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Report reveals the staggering amount of money you can save each year by thrift shopping: 'There's no shortage of clothes'

The report found that 93% of Americans are shopping secondhand to offset the impact of inflation.

Thrift shopping

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Have you gone thrift shopping recently? Chances are you have, according to a recent survey — and you might be surprised by how much the savings can add up.

According to the 2022 Recommerce Report by OfferUp, 82% of Americans buy or sell pre-owned products ranging from clothes and accessories to furniture, homewares, kitchen items, and more.

Meanwhile, a report from CouponFollow found that thrift shoppers were saving over $1,700 per year (or about $150 a month) by getting their goods secondhand.

Cost savings seem to be at the front of many thrifters' minds. OfferUp's report found that 93% of Americans are shopping secondhand to offset the impact of inflation.

Shoppers turn to the resale market for a number of reasons, including finding unique items and keeping clothes out of landfills. But the number one reason they thrift? Still, saving money topped the list by a wide margin.

Depop, one of the most popular secondhand shopping platforms, also found savings to be a driving factor. According to a survey by the company, 53% of shoppers said they thrifted to save money in 2022. The platform also found that shoppers can save an average of 25% per thrifted item compared to what it would cost new.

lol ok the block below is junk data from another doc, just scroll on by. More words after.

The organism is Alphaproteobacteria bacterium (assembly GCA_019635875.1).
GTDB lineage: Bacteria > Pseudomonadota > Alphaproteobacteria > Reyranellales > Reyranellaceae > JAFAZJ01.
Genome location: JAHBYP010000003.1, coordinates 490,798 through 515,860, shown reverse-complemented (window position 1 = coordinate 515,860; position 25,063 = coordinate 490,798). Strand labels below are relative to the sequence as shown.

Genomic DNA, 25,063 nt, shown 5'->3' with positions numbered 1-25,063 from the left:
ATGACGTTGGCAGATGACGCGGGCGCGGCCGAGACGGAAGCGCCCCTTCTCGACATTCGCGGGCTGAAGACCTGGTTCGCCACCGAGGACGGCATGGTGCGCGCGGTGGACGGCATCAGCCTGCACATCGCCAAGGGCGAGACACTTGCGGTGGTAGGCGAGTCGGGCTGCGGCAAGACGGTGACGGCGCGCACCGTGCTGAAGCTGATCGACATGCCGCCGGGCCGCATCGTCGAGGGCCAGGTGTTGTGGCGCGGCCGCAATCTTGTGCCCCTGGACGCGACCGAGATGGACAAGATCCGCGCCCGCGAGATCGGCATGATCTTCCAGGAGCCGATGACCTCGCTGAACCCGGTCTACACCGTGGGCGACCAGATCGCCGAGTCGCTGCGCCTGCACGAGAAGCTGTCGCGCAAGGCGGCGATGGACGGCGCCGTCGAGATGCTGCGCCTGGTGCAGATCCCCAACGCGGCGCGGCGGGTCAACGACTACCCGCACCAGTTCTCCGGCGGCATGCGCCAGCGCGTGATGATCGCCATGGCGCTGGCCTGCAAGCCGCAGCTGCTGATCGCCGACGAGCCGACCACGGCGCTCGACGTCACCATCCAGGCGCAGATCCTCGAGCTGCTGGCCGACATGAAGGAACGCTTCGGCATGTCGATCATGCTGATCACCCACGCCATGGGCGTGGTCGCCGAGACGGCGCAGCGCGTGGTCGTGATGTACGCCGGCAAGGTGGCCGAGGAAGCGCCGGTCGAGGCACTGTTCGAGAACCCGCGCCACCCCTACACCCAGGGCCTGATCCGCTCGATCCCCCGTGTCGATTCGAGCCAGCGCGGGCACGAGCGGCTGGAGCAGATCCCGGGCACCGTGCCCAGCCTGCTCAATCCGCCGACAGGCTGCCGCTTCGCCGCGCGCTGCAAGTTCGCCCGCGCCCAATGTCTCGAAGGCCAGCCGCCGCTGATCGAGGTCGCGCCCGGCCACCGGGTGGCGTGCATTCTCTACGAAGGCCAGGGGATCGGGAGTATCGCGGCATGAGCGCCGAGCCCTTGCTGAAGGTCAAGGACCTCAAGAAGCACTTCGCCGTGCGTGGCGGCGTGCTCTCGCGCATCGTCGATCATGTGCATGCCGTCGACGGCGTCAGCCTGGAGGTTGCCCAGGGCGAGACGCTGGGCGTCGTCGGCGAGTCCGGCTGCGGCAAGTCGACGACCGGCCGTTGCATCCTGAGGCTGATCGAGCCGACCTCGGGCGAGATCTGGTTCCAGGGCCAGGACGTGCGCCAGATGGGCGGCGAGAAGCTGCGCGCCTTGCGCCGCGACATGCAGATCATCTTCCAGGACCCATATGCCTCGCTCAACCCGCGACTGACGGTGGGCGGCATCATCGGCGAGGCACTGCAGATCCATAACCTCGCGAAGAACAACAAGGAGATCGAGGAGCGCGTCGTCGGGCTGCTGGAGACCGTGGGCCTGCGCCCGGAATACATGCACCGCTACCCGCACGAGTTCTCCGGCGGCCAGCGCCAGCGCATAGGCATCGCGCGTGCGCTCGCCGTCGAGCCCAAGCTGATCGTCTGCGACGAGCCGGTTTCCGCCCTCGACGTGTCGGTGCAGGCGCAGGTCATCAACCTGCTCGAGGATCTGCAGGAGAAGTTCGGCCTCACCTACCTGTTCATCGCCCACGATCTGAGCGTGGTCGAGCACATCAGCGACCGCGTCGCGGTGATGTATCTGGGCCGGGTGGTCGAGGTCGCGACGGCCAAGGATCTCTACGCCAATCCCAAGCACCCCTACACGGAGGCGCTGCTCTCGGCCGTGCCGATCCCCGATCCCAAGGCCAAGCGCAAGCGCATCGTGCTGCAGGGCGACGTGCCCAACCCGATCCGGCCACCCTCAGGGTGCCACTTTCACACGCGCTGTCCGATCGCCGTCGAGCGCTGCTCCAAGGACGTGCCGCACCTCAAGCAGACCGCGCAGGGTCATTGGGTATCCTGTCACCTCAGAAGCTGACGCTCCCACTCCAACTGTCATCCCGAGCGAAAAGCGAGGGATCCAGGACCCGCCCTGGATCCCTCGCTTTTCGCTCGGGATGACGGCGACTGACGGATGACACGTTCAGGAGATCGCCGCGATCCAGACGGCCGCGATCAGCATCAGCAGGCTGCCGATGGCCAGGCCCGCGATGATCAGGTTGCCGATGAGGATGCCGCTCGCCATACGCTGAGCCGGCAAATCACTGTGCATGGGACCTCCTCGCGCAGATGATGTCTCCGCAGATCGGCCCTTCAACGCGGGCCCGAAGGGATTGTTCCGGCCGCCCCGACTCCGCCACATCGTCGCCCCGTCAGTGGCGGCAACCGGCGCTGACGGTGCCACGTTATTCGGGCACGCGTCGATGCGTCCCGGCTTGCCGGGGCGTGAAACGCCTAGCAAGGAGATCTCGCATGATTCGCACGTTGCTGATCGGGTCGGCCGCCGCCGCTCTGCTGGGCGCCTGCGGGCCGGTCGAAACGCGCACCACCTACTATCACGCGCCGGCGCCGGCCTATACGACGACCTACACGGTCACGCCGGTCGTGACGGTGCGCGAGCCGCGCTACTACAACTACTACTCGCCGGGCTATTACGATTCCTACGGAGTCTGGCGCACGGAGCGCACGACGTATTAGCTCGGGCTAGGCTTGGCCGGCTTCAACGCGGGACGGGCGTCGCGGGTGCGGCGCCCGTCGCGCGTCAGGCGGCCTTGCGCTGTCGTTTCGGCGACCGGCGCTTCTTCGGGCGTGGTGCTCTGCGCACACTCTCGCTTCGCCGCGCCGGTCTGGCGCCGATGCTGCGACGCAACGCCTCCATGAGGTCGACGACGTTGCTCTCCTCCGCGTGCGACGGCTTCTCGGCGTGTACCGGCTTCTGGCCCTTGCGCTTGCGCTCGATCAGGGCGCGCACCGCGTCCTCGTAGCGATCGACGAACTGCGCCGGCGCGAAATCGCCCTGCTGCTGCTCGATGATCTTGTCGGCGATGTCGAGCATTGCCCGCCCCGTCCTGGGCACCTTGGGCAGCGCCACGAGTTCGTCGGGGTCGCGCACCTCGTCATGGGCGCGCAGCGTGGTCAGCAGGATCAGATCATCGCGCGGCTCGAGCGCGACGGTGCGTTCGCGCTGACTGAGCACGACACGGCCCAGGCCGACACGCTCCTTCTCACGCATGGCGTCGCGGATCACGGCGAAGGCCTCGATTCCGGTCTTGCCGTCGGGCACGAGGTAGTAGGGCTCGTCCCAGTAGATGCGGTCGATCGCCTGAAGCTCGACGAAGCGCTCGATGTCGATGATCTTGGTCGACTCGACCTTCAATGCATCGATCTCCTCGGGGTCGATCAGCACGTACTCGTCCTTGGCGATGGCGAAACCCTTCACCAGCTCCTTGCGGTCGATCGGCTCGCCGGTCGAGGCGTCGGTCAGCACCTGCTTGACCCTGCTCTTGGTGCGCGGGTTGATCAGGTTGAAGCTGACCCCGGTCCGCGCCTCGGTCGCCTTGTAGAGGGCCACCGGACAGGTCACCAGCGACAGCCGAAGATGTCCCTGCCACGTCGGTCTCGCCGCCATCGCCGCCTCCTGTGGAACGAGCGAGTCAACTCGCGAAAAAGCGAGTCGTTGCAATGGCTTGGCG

"There's no shortage of clothes in the world," Peter Semple, Depop's Chief Brand Officer, said in a statement. Semple also pointed to research from Vox, which found that between 80-150 billion garments are produced every year.

This means that secondhand shopping is not only a cost-saving move but also a resource-saving one.

As the Washington Post reports, the average clothing item is worn just seven times before it's thrown away. By shopping secondhand, we can drastically increase the lifespan of our clothing.

"We know that one of the most impactful stages in the lifecycle of a garment is the production of fibers," he said. "So a straightforward way to reduce the overall environmental impact of fashion is to reuse what already exists, displacing brand new purchases with secondhand ones."

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